Alex Nelson
JUN 26, 2020
5 min read
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Congratulations. At this point you’ve decided to move forward with a cloud migration.

It’s a big step which will help your business become more data-driven and efficiently manage your company’s data with a centralized warehouse that has all the upside the cloud provides to scale and grow your operation seamlessly.

So what’s next? How do you engage your business stakeholders to make sure it’s a successful venture?

Here are four key considerations to take into account. These are particularly important if you are responsible for rolling out the migration process.

After all, this data will be used across many teams and ensuring a smooth rollout will be crucial to deliver a product on time, on budget, and without hiccups. What’s more, these will ensure all the relevant stakeholders are fully immersed in the process and business continuity isn’t disrupted.


1. Build vs. Buy

Is your organization equipped in-house to manage the whole rollout? Does your company have the resources to build the solution internally?


There are multiple external services providers that can get contracted and also many experts in the field that can become powerful consultants to manage the process if you don’t have the skills or expertise in-house.


It is fairly common to get some extra help from cloud migration experts or companies that specialize on managing these transitions. Often, companies will build some elements, and outsource others. Have a good look at what the missing skillset is so you take into consideration any external help you might need to manage the process successfully.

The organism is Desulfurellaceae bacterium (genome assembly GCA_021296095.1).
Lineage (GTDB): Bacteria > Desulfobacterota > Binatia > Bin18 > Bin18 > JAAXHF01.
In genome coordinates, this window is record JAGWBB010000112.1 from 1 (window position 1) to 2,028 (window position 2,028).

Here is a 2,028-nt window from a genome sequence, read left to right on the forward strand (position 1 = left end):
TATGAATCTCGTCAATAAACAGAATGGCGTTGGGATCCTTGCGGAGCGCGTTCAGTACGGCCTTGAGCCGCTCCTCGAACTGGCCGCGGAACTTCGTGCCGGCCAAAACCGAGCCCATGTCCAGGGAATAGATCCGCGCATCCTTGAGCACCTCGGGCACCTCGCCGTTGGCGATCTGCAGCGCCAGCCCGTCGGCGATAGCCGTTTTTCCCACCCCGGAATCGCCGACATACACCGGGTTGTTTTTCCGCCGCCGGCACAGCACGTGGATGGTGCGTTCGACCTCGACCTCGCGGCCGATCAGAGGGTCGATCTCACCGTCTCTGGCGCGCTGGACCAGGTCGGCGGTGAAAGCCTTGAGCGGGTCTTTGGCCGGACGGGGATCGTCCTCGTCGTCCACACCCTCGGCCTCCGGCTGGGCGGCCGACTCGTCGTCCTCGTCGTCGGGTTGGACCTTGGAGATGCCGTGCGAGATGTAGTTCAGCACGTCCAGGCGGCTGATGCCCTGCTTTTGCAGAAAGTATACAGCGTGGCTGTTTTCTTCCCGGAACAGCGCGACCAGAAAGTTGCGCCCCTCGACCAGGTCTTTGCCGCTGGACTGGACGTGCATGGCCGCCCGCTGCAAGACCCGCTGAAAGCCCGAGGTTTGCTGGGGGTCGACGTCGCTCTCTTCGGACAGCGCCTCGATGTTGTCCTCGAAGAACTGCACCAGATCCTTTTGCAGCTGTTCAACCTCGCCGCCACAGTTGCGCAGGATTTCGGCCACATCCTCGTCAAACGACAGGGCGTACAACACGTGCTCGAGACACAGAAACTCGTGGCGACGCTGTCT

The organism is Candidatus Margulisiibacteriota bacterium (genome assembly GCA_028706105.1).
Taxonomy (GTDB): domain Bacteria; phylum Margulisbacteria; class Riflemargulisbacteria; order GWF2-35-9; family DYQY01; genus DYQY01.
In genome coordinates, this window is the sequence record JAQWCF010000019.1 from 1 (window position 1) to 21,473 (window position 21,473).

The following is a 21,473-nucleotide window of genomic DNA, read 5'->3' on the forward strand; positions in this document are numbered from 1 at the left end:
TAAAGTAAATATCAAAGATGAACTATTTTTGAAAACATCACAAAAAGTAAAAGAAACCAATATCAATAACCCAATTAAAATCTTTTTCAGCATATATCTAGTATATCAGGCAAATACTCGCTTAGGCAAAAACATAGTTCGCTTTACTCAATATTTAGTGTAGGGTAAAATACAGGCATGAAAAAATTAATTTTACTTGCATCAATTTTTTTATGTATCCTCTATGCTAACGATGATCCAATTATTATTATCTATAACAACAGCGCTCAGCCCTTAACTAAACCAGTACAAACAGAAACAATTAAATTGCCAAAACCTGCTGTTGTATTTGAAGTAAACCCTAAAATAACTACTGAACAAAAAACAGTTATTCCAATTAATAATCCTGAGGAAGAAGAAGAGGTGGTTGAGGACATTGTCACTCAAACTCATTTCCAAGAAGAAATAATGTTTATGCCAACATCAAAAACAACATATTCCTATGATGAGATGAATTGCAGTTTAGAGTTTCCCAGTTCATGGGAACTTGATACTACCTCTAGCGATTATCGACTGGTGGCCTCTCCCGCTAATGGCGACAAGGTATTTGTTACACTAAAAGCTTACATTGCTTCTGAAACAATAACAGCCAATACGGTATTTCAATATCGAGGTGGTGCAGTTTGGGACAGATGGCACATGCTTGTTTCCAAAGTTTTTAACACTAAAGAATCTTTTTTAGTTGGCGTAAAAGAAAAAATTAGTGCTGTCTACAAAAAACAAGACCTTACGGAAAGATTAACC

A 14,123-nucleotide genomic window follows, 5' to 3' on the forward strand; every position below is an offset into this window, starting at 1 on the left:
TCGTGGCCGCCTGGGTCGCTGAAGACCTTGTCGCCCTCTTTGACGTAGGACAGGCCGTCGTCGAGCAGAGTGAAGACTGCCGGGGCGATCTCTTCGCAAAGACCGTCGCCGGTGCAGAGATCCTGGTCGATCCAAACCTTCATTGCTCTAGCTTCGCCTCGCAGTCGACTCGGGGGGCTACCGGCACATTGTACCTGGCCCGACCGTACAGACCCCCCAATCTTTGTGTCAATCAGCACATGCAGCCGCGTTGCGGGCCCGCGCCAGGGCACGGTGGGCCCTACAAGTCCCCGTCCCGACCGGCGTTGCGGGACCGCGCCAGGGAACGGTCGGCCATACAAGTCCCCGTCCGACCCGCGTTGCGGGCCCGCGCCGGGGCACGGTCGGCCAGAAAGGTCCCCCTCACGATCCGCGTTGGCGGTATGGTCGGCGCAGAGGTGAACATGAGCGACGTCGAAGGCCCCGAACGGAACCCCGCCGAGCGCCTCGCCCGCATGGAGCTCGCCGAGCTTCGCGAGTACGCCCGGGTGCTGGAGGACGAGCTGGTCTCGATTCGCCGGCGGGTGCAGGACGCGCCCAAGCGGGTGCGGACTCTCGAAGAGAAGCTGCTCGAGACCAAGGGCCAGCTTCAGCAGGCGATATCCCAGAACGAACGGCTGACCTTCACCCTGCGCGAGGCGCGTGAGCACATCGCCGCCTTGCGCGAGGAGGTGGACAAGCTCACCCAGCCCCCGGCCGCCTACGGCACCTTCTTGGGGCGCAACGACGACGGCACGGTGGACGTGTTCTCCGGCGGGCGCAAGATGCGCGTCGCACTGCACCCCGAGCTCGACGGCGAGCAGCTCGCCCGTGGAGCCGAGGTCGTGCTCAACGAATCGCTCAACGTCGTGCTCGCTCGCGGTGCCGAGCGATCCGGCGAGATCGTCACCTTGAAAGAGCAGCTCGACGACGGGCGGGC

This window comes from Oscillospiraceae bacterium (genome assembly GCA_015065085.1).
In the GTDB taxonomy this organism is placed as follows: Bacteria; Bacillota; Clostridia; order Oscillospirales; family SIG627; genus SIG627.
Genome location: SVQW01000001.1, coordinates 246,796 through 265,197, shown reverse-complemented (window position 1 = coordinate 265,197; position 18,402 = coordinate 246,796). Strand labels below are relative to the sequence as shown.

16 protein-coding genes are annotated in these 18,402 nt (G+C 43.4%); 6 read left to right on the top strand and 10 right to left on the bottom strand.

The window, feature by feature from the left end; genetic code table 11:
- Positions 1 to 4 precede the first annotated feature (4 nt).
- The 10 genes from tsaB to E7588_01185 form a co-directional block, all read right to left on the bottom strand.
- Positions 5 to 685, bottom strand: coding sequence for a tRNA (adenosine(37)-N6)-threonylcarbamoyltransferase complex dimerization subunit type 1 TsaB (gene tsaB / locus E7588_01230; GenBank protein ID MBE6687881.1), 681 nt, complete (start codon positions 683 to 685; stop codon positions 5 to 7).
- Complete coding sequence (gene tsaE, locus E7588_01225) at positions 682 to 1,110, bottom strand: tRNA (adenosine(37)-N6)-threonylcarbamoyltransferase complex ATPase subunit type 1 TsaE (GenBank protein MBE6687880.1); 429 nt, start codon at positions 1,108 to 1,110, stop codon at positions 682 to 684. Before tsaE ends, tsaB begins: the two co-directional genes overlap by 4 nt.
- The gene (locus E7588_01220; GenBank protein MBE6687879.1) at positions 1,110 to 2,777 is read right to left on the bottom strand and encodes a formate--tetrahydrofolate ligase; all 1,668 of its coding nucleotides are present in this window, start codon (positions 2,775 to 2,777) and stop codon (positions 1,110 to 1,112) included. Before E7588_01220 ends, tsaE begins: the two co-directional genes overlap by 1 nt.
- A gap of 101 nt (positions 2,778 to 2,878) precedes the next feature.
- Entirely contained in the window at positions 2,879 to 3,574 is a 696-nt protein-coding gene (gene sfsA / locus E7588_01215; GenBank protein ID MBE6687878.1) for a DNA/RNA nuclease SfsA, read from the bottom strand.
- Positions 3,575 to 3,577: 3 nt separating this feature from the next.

2. Onboarding Users

Different users will have different levels of responsibility in the migration initiative. It’s extremely important to onboard them and define a strategy that clearly takes into account the varying levels of involvement.


IT, DevOps, BI Teams, Finance, Marketing, or any other team that deals with data might have to be involved – and with each team or function having different levels of knowledge and responsibility, it’s important to map out who your stakeholders are, what the migration process will require from their respective roles.


Planning this upfront and communicating it well from the get go will be essential – nobody likes a last minute task or a surprise without prior notice or context!


3. Synergies Between Data Silos

Cooperation between data silos helps ensure optimal working processes. Consider how functions might overlap and use this as a point of strength. Cloud migration initiatives often also aim to unify and centralize data processes, which means this is a great starting point for cooperation between data silos.


Spend some time analyzing and leveraging those cross-functional overlaps. This will also help people understand the value of migrating data to the cloud and shed a light on work duplication, helping colleagues avoid repetitive tasks.


4. Training Resources Communication

It is really important to arm your organization with the resources and collateral that describe key tenets for ongoing success. This becomes particularly important if people join or leave the organization during the migration process.


Don’t assume people will know what to do! In addition, ensure you communicate the importance and the value of the cloud migration project. There should be both support and communication from the top down. Organizational alignment with ongoing updates is essential to convey and disseminate the importance of this initiative.


Hungry for more knowledge? Learn more from the experts on how to devise, plan, and execute a cloud migration on this On-Demand Webinar with all the key steps to succeed.

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